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American Women and Culinary Culture
Who cooks dinner in American homes? It's no surprise that “Mom” remains the overwhelming answer. Cooking and all it entails, from grocery shopping to chopping vegetables to clearing the table, is to this day primarily a woman's responsibility. How this relationship between women and food developed through the twentieth century and why it has endured are the questions Sherrie Inness seeks to answer in Dinner Roles: American Women and Culinary Culture.
By exploring a wide range of popular media from the first half of the twentieth century, including cookbooks, women's magazines, and advertisements, Dinner Roles sheds light on the network of sources that helped perpetuate the notion that cooking is women's work. Cookbooks and advertisements provided valuable information about the ideals that American society upheld. A woman who could prepare the perfect Jell-O mold, whip up a cake with her new electric mixer, and still maintain a spotless kitchen and a sunny disposition was the envy of other housewives across the nation.
Inness begins her exploration not with women but with men-those individuals often missing from the kitchen who were taught their own set of culinary values. She continues with the study of juvenile cookbooks, which provided children with their first cooking lessons. Chapters on the rise of electronic appliances, ethnic foods, and the 1950s housewife all add to our greater understanding of women's evolving roles in American culinary culture.
Critical Perspectives on the Body's Surface
"A magnificent volume! It offers brand new perspectives on body politics and identity or subjectivity formation in the post-colonial world." -- Dorothy Ko, Barnard College
While there is widespread interest in dress and hygiene as vehicles of cultural, moral, and political value, little scholarly attention has been paid to cross-cultural understandings of dirt and undress, despite their equally important role in the fashioning of identity and difference. The essays in this absorbing and thought-provoking collection contribute new insights into the neglected topics of bodily treatments and transgressions. In detailed ethnographic studies from around the world, the contributors recast assumptions about filth and nakedness, exploring how various forms of transgression associated with the body's surface are drawn up into relations of power and inequality. They demonstrate imaginatively how body surfaces are powerfully mobilized in the making and unmaking of moral worlds.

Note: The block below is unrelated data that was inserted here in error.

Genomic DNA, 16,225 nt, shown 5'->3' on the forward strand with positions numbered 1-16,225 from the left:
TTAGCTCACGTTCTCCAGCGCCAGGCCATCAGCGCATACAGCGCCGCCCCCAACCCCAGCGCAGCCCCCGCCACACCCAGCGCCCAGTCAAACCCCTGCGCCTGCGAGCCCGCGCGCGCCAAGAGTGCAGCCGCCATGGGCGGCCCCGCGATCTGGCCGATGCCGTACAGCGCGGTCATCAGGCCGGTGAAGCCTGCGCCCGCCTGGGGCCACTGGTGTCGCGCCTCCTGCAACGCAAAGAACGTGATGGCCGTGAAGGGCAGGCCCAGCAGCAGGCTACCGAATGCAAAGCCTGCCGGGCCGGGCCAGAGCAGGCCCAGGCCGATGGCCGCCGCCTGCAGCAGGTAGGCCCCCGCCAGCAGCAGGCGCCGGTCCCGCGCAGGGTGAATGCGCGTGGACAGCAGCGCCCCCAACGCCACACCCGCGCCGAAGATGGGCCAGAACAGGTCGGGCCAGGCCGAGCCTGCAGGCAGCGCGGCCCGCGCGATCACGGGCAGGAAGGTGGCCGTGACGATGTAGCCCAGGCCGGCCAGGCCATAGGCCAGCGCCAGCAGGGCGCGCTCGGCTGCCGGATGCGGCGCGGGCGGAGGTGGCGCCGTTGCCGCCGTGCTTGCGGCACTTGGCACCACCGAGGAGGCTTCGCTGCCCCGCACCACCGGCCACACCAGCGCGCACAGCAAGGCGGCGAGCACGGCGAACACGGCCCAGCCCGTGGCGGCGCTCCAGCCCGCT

Theosophy and Feminism in England
In 1891, newspapers all over the world carried reports of the death of H. P. Blavatsky, the mysterious Russian woman who was the spiritual founder of the Theosophical Society. With the help of the equally mysterious Mahatmas who were her teachers, Blavatsky claimed to have brought the "ancient wisdom of the East" to the rescue of a materialistic West. In England, Blavatsky's earliest followers were mostly men, but a generation later the Theosophical Society was dominated by women, and theosophy had become a crucial part of feminist political culture. Divine Feminine is the first full-length study of the relationship between alternative or esoteric spirituality and the feminist movement in England. Historian Joy Dixon examines the Theosophical Society's claims that women and the East were the repositories of spiritual forces which English men had forfeited in their scramble for material and imperial power. Theosophists produced arguments that became key tools in many feminist campaigns. Many women of the Theosophical Society became suffragists to promote the spiritualizing of politics, attempting to create a political role for women as a way to "sacralize the public sphere." Dixon also shows that theosophy provides much of the framework and the vocabulary for today's New Age movement. Many of the assumptions about class, race, and gender which marked the emergence of esoteric religions at the end of the nineteenth century continue to shape alternative spiritualities today.